As the 2011-2012 NFL season kicks off, its players will once again be doing so as members of the AFL-CIO. This past March the NFLPA renounced its status as a union to file individual antitrust suits against the owners in preparation for a lockout. This action could not have taken place if they remained a union. DeMaurice Smith, the NFLPA’s executive director, said in an article,
“It was the steadfast unity of our players and support from millions that allowed us to reach a fair deal for the working men who risk their health and safety to play professional football. We have a renewed sense of unity that we’re excited to bring to our reaffiliation with the AFL-CIO. As we all face tough economic times, we see what’s possible when we work together.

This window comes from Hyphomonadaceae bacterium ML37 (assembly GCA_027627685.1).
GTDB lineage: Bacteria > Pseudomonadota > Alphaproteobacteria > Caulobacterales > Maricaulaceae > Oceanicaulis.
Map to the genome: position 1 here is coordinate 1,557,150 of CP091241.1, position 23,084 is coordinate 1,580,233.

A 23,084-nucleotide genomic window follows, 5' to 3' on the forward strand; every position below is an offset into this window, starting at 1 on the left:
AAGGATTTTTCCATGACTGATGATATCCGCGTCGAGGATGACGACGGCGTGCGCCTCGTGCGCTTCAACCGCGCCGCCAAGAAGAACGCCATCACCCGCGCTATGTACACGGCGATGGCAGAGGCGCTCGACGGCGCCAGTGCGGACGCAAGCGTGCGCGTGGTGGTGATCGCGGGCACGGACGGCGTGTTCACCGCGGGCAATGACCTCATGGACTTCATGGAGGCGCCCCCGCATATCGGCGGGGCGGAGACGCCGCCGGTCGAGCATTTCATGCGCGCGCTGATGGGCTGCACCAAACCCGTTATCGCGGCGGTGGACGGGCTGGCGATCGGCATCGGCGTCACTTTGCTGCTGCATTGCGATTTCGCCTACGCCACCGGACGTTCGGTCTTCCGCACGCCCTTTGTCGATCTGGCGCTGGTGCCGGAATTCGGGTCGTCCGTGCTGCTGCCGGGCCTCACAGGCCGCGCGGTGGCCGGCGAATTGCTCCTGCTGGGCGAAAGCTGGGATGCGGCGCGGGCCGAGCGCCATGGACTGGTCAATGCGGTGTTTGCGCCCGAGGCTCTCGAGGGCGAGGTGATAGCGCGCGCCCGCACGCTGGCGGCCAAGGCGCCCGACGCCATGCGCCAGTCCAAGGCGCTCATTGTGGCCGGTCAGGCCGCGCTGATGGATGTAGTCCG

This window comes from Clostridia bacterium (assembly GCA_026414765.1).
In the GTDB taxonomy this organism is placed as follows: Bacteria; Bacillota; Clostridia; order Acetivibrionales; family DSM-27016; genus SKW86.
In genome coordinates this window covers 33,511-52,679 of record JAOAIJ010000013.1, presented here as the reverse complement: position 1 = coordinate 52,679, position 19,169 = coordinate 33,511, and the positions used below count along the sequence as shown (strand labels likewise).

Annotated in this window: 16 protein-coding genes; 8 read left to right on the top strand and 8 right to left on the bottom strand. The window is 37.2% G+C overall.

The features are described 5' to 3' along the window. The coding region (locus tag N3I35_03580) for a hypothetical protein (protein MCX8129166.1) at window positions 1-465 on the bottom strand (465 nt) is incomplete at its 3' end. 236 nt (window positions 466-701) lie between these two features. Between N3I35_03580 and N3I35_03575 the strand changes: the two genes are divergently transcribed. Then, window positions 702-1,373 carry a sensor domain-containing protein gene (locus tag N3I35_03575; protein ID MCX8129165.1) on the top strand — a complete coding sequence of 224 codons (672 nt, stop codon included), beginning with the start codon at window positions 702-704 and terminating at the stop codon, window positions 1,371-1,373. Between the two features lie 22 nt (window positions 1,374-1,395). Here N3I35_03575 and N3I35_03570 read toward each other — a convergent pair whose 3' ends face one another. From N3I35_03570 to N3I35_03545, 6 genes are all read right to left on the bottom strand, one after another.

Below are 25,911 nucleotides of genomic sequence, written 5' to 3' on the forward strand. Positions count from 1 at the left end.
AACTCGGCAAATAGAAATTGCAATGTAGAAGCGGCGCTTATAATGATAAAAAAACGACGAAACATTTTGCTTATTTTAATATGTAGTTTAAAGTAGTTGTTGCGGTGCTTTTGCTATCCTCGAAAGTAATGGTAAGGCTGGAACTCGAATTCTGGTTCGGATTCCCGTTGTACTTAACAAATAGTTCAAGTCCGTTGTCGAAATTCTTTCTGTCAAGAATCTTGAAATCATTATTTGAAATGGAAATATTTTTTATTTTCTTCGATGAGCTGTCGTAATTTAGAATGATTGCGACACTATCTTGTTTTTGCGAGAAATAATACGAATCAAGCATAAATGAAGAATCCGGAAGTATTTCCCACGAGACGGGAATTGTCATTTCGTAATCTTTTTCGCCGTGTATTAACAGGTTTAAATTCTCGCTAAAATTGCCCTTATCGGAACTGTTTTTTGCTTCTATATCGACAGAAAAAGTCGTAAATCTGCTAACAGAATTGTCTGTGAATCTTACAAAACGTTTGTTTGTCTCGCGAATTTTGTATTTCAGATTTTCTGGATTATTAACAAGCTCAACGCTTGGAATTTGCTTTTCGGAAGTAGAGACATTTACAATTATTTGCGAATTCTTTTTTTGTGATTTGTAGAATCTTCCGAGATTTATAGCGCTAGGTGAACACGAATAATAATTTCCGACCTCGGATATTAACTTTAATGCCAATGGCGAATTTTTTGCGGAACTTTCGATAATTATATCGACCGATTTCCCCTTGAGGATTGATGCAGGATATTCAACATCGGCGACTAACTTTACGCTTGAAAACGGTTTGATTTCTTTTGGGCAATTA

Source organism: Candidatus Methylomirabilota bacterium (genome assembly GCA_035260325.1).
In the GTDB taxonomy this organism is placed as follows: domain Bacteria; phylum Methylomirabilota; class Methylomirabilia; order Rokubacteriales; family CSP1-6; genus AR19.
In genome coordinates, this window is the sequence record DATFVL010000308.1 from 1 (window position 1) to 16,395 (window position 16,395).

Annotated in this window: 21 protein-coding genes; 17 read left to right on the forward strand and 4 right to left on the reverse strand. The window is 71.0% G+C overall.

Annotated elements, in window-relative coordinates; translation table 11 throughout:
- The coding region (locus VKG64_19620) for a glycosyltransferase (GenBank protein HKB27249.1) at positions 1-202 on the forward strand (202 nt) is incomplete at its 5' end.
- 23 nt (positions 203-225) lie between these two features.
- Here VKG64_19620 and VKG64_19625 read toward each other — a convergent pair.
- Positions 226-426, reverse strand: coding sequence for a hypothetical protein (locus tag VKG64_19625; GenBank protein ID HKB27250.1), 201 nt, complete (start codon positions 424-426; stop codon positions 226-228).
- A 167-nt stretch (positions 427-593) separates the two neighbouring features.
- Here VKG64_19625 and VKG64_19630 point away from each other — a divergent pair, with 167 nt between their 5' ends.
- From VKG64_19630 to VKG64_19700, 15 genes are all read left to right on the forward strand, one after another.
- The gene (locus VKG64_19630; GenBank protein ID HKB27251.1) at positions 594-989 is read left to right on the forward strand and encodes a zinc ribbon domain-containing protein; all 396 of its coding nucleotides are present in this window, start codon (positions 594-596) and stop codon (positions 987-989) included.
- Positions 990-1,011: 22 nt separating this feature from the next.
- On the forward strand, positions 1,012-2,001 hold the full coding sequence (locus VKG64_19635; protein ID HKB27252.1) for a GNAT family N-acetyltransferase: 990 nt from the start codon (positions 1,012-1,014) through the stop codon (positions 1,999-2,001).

On July 30th, a majority of NFL players signed their union authorization cards and the NFL officially recognized the union as the players’ exclusive collective bargaining representative. The NFL and NFLPA have since negotiated a 10-year Collective Bargaining Agreement which brings football back to the 32 American cities that waited in quiet anticipation to see if their favorite players would be wearing their team’s colors on Sunday mornings. AFL-CIO President Richard Trumka said,
“The strength of working people is in the strength of our collective voice – and we are stronger today with the reaffiliation of the NFLPA. Just like millions of hardworking Americans, the players used their collective voice to work towards a solution. And as working people work together to create good jobs and rebuild America’s economy, we welcome the NFLPA back into America’s labor movement.”
The NFL first unionized in 1956 when Frank Gifford, Don Shula, and Norm Van Brocklin organized players in hopes of demanding that the clubs provide players with a minimum league-wide salary, per diem pay, uniforms, equipment paid for and maintained at the clubs’ expense and continued payment of their salaries while they were injured and unable to play.